The Lord says he gives us weakness that we may have faith. We read that, but we have the wrong idea in our head. The worst idea we have about it is the false interpretation that God gives men their spiritual and moral weaknesses, as if God was the source of evil, or as if a sweet fountain could bring forth bitter water.

But even if we avoid the degenerate interpretation that God gives men moral weakness, we are still missing the point of this verse.

See, the problem is that we have the wrong idea in our head altogether. We are surrounded in this life with our incapability. Man’s pitiable mortal state is frail, and full of dilemnas, difficulty, and work which can be tedious or laborious.

If we would pair these two scriptures together, we may understand Mormon’s statement more clearly. Take that verse I cited before:

Ether 12:27 And if men come unto me I will show unto them their weakness. I give unto men weakness that they may be humble; and my grace is sufficient for all men that humble themselves before me; for if they humble themselves themselves before me, and have faith in me, then will I make weak things become strong unto them.

Now pair that verse with this verse:

Luke 17:6 And the Lord said, If ye had faith as a grain of mustard seed, ye might say unto this sycamine tree, Be thou plucked up by the root, and be thou planted in the sea; and it should obey you.

Here, Christ says that if we have faith as a grain of mustard seed, then we can say to a sycamine tree to be plucked up by the root and planted in the sea, and it would obey us.

We read Ether 12:27 without understanding. We understand that this life is full of dilemnas. But we read that verse rationalizing that we have already arrived at the faith God desires us to have, or that even Mormon himself had.

But no. God gives us weakness that we may have faith. But when we have faith, we will say to a sycamine see to be plucked up by the roots and planted in the sea, and it would obey us.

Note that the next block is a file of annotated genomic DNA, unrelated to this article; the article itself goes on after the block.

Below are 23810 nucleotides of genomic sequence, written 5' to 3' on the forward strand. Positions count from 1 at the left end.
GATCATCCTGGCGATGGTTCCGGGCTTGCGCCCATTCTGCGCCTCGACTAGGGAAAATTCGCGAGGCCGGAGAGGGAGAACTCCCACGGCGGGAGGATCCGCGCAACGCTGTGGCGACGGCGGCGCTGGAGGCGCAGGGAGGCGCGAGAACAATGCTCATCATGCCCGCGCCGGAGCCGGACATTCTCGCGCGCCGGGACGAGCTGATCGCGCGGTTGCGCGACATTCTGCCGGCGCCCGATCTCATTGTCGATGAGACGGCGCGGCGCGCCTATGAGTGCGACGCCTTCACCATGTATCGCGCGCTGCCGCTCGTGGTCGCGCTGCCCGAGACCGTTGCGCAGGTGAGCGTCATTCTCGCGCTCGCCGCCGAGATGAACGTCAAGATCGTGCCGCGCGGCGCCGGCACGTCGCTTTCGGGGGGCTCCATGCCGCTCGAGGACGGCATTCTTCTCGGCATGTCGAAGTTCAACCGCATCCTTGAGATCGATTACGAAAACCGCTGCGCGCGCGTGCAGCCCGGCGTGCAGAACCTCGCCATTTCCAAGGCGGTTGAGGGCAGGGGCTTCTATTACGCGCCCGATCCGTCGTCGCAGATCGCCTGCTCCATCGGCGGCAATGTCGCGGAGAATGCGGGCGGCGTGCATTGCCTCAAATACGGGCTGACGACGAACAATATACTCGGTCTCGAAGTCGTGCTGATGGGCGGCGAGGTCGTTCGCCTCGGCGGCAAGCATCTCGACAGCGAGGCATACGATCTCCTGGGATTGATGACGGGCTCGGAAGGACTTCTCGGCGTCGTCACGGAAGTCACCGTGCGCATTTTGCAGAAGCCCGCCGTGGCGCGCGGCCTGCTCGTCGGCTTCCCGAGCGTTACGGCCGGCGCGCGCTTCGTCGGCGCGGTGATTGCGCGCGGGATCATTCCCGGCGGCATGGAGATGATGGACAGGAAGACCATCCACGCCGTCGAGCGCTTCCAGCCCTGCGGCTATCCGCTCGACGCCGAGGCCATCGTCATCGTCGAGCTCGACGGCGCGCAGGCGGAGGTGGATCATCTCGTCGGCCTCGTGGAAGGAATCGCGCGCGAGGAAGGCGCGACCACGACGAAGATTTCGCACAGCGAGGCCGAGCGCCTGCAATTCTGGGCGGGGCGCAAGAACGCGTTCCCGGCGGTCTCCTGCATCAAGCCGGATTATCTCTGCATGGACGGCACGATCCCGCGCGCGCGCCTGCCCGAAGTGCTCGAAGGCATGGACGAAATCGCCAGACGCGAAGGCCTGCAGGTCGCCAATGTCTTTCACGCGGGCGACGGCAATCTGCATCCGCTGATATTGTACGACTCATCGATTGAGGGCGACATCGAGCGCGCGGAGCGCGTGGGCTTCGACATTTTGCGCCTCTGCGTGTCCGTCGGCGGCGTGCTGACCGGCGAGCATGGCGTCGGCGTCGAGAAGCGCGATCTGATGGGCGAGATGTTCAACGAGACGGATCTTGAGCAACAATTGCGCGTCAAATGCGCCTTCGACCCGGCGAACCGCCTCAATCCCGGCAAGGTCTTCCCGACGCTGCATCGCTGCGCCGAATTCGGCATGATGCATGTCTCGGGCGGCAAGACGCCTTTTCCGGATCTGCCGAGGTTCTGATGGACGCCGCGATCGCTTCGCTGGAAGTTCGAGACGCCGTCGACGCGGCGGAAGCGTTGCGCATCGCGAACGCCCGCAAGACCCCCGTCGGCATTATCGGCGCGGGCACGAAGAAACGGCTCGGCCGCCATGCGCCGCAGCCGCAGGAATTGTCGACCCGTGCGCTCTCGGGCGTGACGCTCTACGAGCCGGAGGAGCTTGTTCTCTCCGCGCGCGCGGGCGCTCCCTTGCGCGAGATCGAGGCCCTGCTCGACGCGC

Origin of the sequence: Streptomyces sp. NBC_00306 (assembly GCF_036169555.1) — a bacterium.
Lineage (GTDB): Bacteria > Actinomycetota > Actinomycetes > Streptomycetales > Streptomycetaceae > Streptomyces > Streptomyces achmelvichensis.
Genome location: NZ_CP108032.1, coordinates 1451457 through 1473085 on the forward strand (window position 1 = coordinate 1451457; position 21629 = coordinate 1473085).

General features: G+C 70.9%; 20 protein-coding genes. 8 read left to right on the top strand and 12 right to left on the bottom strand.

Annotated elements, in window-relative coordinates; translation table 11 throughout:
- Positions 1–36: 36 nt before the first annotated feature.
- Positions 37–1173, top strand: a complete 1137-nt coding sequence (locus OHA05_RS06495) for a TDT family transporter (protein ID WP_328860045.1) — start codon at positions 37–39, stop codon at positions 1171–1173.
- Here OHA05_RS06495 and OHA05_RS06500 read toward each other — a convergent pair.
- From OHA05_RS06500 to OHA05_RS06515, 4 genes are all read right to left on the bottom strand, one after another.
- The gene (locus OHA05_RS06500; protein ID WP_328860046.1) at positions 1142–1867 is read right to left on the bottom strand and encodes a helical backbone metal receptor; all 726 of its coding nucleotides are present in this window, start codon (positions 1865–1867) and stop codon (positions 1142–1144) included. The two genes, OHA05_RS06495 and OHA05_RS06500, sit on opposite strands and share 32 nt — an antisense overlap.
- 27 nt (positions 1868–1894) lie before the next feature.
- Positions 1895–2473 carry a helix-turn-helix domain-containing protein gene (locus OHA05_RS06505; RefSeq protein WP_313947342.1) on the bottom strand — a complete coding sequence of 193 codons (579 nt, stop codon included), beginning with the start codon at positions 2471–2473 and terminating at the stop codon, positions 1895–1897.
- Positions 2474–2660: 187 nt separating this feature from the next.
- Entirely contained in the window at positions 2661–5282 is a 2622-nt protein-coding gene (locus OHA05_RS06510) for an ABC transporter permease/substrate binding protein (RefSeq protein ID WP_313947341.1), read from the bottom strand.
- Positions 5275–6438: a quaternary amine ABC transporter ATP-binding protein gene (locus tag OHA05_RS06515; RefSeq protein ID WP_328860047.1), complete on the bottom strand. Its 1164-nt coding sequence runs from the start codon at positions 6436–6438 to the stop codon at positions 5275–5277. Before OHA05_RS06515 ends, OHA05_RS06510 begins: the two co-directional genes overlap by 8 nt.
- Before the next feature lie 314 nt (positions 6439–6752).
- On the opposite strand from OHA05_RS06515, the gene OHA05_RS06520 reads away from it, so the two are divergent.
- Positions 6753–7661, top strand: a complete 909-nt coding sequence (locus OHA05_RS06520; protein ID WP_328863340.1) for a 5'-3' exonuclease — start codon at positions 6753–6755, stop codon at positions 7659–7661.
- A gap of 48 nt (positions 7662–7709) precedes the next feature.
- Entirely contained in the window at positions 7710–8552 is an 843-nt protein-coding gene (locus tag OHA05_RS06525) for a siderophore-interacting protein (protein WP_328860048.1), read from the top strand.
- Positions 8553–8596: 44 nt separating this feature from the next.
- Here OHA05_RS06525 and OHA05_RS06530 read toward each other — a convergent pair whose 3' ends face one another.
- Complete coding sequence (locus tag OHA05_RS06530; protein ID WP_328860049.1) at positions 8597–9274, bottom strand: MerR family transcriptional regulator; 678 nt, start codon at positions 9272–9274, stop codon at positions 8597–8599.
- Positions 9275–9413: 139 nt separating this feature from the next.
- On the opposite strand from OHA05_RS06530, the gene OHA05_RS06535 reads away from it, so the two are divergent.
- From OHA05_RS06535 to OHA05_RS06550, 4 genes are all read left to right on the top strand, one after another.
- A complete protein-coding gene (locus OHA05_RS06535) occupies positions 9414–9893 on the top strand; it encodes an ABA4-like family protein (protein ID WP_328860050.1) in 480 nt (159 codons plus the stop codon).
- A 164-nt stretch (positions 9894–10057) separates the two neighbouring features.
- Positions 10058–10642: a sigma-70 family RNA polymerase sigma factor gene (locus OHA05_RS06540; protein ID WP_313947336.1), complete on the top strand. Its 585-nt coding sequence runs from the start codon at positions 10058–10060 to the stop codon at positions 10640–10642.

Think about it. Which of our myriad mortal dilemnas could God not solve in a moment simply by taking thought? What whim could he not grant? What great desire do we have that he could not grant?

There is a Christmas Carol that says “If Jesus had wanted for any small thing”, even a bird on the wing, God would surely have granted it. We sing those words as a contrast between our mortal state and what God would be willing to do for Jesus.

We do so because we don’t understand Ether 12:27. The point is, he will make things tough on us here, where we have to lean on him for even the least of matters at times because of our weakness. He could, if he so desired, grant our very whims with no more than a thought. And he will not do so. NOT because he is not willing to do so. He is just as willing to grant us “any small thing” even “a bird on the wing” as he would be willing to grant them to Jesus. But only when we acquire the faith necessary. And when we do, the if we should command a tree to be plucked up by the roots and planted in the sea, then it will obey us.

See, the problem is because we are incapable of granting many of our own desires in this life, we conclude that he doesn’t want us to have these things because “it is good for us”. But that is not correct. He is perfectly willing for us to have them, as long as we obtain faith. Not the pitiable excuse for faith that we have all arrived at, but faith as God measures faith.

We must obtain faith as a mustard seed, and then, even more faith than that. And when we do, then we will understand. If we are true then we must one day learn to have faith even as the Son of God did. And then God will grant us what things we ask him.

That faith he requires of us is so far away that we may laugh the whole matter off as irrelevant. After all, what mortal man do we know of that was not afflicted with such weakness. Can we think of any man except Christ who was not afflicted with weakness? I expect the three Nephites, who could feel no suffering except sorrow for the sins of the world would qualify, and those in Zion who were taken up into heaven. Maybe there are others, such as Melchizedek who shut the mouth of lions and quenched the violence of fire while but a child. But it is a small list of people, so it may seem irrelevant to even talk about it.

But since Christ talked about it, and exhorted us to obtain such faith, then it must be important for us to strive for it, even if the prize such a great distance off to us that we may feel he was mistaken to teach it to us.

But he was not, and such faith is what he wants from us. He reproved Peter for sinking into the water. Does he want less faith from us? He gives us weakness that we may have faith. But if we will have faith, we will walk on water because we desire it and he is willing to grant it, and for no other reason.